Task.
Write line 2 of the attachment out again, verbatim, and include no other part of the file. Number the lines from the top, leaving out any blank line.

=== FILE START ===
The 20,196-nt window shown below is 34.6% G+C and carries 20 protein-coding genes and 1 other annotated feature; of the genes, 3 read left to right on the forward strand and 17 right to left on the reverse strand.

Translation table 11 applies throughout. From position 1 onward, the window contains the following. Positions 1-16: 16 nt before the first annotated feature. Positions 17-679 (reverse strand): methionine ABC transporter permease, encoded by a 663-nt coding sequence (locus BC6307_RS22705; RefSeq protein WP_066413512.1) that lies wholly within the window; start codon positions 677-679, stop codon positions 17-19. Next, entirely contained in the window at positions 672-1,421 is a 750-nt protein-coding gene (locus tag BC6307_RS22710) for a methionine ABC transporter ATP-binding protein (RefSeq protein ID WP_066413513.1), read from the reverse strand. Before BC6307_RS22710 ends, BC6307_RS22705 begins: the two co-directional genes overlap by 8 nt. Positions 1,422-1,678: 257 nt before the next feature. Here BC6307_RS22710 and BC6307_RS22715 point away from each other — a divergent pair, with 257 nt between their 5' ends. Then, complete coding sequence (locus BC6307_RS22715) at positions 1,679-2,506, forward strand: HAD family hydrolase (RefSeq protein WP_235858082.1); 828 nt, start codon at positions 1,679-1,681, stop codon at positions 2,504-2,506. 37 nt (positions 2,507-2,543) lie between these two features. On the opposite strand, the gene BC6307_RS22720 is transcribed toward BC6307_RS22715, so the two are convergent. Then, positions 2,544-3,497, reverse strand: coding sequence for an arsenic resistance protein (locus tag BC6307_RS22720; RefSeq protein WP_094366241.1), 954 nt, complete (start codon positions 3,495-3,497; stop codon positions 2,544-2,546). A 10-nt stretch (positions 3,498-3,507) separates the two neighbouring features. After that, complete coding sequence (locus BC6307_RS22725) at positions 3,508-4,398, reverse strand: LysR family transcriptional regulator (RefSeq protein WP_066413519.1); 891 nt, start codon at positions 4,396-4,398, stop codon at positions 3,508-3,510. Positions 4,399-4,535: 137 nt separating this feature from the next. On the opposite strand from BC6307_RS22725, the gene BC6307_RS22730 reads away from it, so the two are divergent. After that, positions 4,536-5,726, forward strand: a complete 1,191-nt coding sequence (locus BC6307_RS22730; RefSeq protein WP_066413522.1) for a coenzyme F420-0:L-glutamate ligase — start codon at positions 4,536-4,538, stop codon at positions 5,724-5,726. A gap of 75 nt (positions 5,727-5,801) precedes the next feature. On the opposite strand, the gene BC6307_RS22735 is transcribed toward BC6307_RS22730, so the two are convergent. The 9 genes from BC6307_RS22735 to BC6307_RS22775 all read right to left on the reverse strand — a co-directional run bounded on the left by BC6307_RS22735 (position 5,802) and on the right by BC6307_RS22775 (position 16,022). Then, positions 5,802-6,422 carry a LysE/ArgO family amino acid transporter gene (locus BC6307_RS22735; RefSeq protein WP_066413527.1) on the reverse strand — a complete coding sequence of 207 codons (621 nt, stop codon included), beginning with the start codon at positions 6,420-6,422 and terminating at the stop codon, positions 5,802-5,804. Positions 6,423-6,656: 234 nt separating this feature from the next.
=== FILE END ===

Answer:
Translation table 11 applies throughout. From position 1 onward, the window contains the following. Positions 1-16: 16 nt before the first annotated feature. Positions 17-679 (reverse strand): methionine ABC transporter permease, encoded by a 663-nt coding sequence (locus BC6307_RS22705; RefSeq protein WP_066413512.1) that lies wholly within the window; start codon positions 677-679, stop codon positions 17-19. Next, entirely contained in the window at positions 672-1,421 is a 750-nt protein-coding gene (locus tag BC6307_RS22710) for a methionine ABC transporter ATP-binding protein (RefSeq protein ID WP_066413513.1), read from the reverse strand. Before BC6307_RS22710 ends, BC6307_RS22705 begins: the two co-directional genes overlap by 8 nt. Positions 1,422-1,678: 257 nt before the next feature. Here BC6307_RS22710 and BC6307_RS22715 point away from each other — a divergent pair, with 257 nt between their 5' ends. Then, complete coding sequence (locus BC6307_RS22715) at positions 1,679-2,506, forward strand: HAD family hydrolase (RefSeq protein WP_235858082.1); 828 nt, start codon at positions 1,679-1,681, stop codon at positions 2,504-2,506. 37 nt (positions 2,507-2,543) lie between these two features. On the opposite strand, the gene BC6307_RS22720 is transcribed toward BC6307_RS22715, so the two are convergent. Then, positions 2,544-3,497, reverse strand: coding sequence for an arsenic resistance protein (locus tag BC6307_RS22720; RefSeq protein WP_094366241.1), 954 nt, complete (start codon positions 3,495-3,497; stop codon positions 2,544-2,546). A 10-nt stretch (positions 3,498-3,507) separates the two neighbouring features. After that, complete coding sequence (locus BC6307_RS22725) at positions 3,508-4,398, reverse strand: LysR family transcriptional regulator (RefSeq protein WP_066413519.1); 891 nt, start codon at positions 4,396-4,398, stop codon at positions 3,508-3,510. Positions 4,399-4,535: 137 nt separating this feature from the next. On the opposite strand from BC6307_RS22725, the gene BC6307_RS22730 reads away from it, so the two are divergent. After that, positions 4,536-5,726, forward strand: a complete 1,191-nt coding sequence (locus BC6307_RS22730; RefSeq protein WP_066413522.1) for a coenzyme F420-0:L-glutamate ligase — start codon at positions 4,536-4,538, stop codon at positions 5,724-5,726. A gap of 75 nt (positions 5,727-5,801) precedes the next feature. On the opposite strand, the gene BC6307_RS22735 is transcribed toward BC6307_RS22730, so the two are convergent. The 9 genes from BC6307_RS22735 to BC6307_RS22775 all read right to left on the reverse strand — a co-directional run bounded on the left by BC6307_RS22735 (position 5,802) and on the right by BC6307_RS22775 (position 16,022). Then, positions 5,802-6,422 carry a LysE/ArgO family amino acid transporter gene (locus BC6307_RS22735; RefSeq protein WP_066413527.1) on the reverse strand — a complete coding sequence of 207 codons (621 nt, stop codon included), beginning with the start codon at positions 6,420-6,422 and terminating at the stop codon, positions 5,802-5,804. Positions 6,423-6,656: 234 nt separating this feature from the next.